Mental health in the workplace is costing the economy millions. Yet there is still so much stigma surrounding it that it is often not disclosed for fear it will impact upon the person’s career.
It’s interesting how as an apparently progressive society we still largely view mental health in a negative way. We see it as something that lies within the margins of society and associate it with being something which affects the few in deeply disturbing ways and as some sign of abnormality or weakness.
Thankfully, this view is gradually changing. We are increasingly beginning to recognise that we all have mental health and are all susceptible to it becoming unstable or unhealthy at times. We need to see that mental health is a facet of our humanity, an aspect of us being human.
So, when it comes to employment, a place where we spend a huge proportion of our lives, we need to be able to share and gain support for those difficult times. But where to begin?
I would firstly say that the choice is yours as to whether you tell your employer or not. You should not feel pressured to or feel that in some way you have to wave a flag to spread the message about mental health. You should only tell your employer if you feel it will help you. Because, right now, if you’re going through a difficult time, the most important thing is getting well.
If you decide to share you need to think about what outcomes you would like to achieve. For example, what are you hoping to gain from disclosure? Support? Advice? Changes to work? You also need to plan exactly how much you want to disclose. Aspects of your mental health may be painful to share so you may only want to give an overview of your situation. I would say that if you are unsure how supportive your employer will be it may be better to keep things simple at first and not to overshare unless you are in a place of trust.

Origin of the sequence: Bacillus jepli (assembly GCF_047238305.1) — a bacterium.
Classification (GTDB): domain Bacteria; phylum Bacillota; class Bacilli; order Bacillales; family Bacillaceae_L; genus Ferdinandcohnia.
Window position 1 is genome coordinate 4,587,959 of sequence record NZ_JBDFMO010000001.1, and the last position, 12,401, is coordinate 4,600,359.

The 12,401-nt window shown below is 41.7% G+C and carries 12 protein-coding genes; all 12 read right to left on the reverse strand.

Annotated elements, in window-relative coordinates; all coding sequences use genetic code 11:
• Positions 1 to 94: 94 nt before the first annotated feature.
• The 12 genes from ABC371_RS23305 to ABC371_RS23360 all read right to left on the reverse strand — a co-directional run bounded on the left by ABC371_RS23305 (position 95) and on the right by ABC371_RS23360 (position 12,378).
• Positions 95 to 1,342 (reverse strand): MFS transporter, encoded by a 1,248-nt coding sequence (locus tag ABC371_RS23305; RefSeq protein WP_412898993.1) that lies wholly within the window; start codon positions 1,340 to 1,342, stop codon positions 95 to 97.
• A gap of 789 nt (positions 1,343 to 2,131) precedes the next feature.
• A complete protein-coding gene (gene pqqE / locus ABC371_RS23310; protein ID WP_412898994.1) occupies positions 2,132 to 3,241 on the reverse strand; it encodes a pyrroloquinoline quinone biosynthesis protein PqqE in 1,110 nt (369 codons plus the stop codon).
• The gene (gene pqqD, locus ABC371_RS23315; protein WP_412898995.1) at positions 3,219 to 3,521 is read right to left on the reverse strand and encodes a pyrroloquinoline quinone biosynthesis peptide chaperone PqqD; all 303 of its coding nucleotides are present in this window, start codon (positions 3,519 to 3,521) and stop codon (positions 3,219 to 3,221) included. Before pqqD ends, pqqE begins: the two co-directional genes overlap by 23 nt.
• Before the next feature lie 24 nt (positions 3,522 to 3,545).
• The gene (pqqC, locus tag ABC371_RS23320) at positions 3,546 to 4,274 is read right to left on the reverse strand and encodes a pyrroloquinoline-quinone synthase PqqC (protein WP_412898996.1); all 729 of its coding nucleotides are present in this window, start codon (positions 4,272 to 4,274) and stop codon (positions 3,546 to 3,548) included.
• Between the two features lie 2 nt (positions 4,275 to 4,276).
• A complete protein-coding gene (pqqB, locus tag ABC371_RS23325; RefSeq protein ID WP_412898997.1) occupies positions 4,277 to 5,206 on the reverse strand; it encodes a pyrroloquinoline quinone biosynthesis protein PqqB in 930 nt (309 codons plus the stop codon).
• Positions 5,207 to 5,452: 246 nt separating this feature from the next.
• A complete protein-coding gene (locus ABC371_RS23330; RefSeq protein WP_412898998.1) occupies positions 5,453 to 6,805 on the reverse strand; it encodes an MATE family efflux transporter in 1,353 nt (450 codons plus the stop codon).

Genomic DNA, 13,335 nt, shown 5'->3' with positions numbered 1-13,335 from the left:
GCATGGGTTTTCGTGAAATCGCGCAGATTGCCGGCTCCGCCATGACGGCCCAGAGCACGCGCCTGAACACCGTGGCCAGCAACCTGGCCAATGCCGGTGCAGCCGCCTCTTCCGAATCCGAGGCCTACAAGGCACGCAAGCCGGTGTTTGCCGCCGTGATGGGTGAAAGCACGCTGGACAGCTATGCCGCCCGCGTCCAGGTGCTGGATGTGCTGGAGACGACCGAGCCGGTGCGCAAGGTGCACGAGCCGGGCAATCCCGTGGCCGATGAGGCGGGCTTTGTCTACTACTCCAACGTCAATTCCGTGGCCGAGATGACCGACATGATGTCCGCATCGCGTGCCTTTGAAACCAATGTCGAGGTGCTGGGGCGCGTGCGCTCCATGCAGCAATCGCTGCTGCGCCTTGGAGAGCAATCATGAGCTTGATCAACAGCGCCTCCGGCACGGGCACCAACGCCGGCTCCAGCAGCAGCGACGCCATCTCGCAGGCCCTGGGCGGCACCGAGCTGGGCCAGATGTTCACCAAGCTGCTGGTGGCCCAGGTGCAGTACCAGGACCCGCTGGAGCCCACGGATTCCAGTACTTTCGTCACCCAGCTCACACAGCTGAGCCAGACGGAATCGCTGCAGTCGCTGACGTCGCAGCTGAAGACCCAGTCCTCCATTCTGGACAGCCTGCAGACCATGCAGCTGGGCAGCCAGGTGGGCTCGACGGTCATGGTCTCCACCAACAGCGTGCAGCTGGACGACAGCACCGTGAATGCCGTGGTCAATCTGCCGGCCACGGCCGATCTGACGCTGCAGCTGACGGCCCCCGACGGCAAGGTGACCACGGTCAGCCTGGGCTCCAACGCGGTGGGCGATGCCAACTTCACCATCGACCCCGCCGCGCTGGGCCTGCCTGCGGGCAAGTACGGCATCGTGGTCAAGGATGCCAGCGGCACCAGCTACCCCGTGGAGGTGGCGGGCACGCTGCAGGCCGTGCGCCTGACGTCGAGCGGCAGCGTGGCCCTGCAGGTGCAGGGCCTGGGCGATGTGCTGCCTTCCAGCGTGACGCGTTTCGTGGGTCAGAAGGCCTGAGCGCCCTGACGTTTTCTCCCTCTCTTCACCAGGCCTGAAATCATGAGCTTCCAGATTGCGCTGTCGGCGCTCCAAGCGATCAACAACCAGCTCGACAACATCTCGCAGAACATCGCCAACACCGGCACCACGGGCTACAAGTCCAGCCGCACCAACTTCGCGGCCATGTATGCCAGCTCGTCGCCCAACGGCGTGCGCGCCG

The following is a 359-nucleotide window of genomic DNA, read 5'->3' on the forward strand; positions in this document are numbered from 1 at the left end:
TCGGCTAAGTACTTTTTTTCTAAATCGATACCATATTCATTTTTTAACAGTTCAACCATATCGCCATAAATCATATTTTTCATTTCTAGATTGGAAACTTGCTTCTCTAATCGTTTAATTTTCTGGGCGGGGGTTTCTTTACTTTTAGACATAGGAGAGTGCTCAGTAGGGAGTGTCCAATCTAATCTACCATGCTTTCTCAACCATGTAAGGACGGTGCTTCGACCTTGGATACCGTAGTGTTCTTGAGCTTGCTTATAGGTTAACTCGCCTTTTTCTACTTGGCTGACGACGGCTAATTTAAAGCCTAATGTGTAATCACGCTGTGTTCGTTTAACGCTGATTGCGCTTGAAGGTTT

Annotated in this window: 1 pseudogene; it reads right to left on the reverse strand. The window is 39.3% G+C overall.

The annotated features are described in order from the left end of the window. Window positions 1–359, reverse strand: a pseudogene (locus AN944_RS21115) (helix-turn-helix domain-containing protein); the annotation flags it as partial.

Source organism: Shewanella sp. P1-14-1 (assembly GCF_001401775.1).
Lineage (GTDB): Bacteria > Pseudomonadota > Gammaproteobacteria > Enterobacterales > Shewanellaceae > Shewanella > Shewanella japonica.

Next, you need to plan when to share. For example, it may be better to schedule a meeting towards the end of the day so you don’t have to just get back to work after offloading potentially sensitive information.
Before sharing I would recommend checking out your organisation’s policies around health and whether anything is in place for mental health. Either way, under the Equality Act 2010 it is illegal to treat mental health differently to physical health. This means you should be offered no different or less support than if you were disclosing you had a physical health issue. Remember your mental
health issues are real and may require treatment like any other health issue.
Finally, I would suggest planning what you may do following the meeting. Perhaps arrange to talk to someone you trust about it. Ensure you receive some support and an opportunity to unpick the meeting.
According to Mind, mental health issues affects 1 in 4 people every year. Chances are it’s happening to some of your colleagues too. It may even have affected your boss, or at least someone close to them. If they’re worth their salt they’ll support you. If this is new to them hopefully they will endeavour to do what they can to help you through this.
If it goes badly, don’t beat yourself up about it. You have not done anything wrong. You may, at the right time, want to take matters further or gain advice about employment issues from Acas who help resolve workplace problems (www.acas.org.uk). In the worst case scenario you may want to research applying for jobs with more supportive employers but remember, you shouldn’t have to. More and more employers are investing in positive mental health practices so hopefully, the landscape is changing.